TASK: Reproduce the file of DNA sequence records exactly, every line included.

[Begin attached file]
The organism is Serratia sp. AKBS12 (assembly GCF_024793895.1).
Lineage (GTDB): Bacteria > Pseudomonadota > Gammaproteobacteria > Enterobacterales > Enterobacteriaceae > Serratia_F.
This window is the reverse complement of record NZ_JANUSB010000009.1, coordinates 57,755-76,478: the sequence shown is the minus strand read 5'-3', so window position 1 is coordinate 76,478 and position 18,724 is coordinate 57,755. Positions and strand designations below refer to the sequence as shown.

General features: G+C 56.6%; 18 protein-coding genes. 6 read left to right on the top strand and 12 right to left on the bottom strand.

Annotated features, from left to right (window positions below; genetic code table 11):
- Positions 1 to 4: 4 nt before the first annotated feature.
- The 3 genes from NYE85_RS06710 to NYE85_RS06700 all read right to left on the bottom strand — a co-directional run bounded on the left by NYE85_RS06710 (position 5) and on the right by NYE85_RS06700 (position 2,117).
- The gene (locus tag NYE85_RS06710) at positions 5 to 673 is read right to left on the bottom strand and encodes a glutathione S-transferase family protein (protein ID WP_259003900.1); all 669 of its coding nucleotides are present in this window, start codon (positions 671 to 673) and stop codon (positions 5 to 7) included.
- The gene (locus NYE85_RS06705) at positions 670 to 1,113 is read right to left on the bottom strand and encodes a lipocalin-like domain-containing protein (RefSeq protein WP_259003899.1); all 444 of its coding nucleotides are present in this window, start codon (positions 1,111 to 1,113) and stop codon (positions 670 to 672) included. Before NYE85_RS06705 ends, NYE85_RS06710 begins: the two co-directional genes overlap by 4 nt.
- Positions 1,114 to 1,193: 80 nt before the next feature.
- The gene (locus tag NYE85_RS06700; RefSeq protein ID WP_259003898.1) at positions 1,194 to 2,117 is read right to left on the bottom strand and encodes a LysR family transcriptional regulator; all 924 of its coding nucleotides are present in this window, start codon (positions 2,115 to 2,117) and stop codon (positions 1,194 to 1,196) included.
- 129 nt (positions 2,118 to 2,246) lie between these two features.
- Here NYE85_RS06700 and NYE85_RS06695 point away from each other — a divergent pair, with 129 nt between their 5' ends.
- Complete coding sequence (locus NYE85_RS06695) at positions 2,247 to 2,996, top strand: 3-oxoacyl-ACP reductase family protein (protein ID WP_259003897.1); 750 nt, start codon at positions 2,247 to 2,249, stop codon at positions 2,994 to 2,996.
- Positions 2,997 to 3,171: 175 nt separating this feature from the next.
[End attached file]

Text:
The organism is Serratia sp. AKBS12 (assembly GCF_024793895.1).
Lineage (GTDB): Bacteria > Pseudomonadota > Gammaproteobacteria > Enterobacterales > Enterobacteriaceae > Serratia_F.
This window is the reverse complement of record NZ_JANUSB010000009.1, coordinates 57,755-76,478: the sequence shown is the minus strand read 5'-3', so window position 1 is coordinate 76,478 and position 18,724 is coordinate 57,755. Positions and strand designations below refer to the sequence as shown.

General features: G+C 56.6%; 18 protein-coding genes. 6 read left to right on the top strand and 12 right to left on the bottom strand.

Annotated features, from left to right (window positions below; genetic code table 11):
- Positions 1 to 4: 4 nt before the first annotated feature.
- The 3 genes from NYE85_RS06710 to NYE85_RS06700 all read right to left on the bottom strand — a co-directional run bounded on the left by NYE85_RS06710 (position 5) and on the right by NYE85_RS06700 (position 2,117).
- The gene (locus tag NYE85_RS06710) at positions 5 to 673 is read right to left on the bottom strand and encodes a glutathione S-transferase family protein (protein ID WP_259003900.1); all 669 of its coding nucleotides are present in this window, start codon (positions 671 to 673) and stop codon (positions 5 to 7) included.
- The gene (locus NYE85_RS06705) at positions 670 to 1,113 is read right to left on the bottom strand and encodes a lipocalin-like domain-containing protein (RefSeq protein WP_259003899.1); all 444 of its coding nucleotides are present in this window, start codon (positions 1,111 to 1,113) and stop codon (positions 670 to 672) included. Before NYE85_RS06705 ends, NYE85_RS06710 begins: the two co-directional genes overlap by 4 nt.
- Positions 1,114 to 1,193: 80 nt before the next feature.
- The gene (locus tag NYE85_RS06700; RefSeq protein ID WP_259003898.1) at positions 1,194 to 2,117 is read right to left on the bottom strand and encodes a LysR family transcriptional regulator; all 924 of its coding nucleotides are present in this window, start codon (positions 2,115 to 2,117) and stop codon (positions 1,194 to 1,196) included.
- 129 nt (positions 2,118 to 2,246) lie between these two features.
- Here NYE85_RS06700 and NYE85_RS06695 point away from each other — a divergent pair, with 129 nt between their 5' ends.
- Complete coding sequence (locus NYE85_RS06695) at positions 2,247 to 2,996, top strand: 3-oxoacyl-ACP reductase family protein (protein ID WP_259003897.1); 750 nt, start codon at positions 2,247 to 2,249, stop codon at positions 2,994 to 2,996.
- Positions 2,997 to 3,171: 175 nt separating this feature from the next.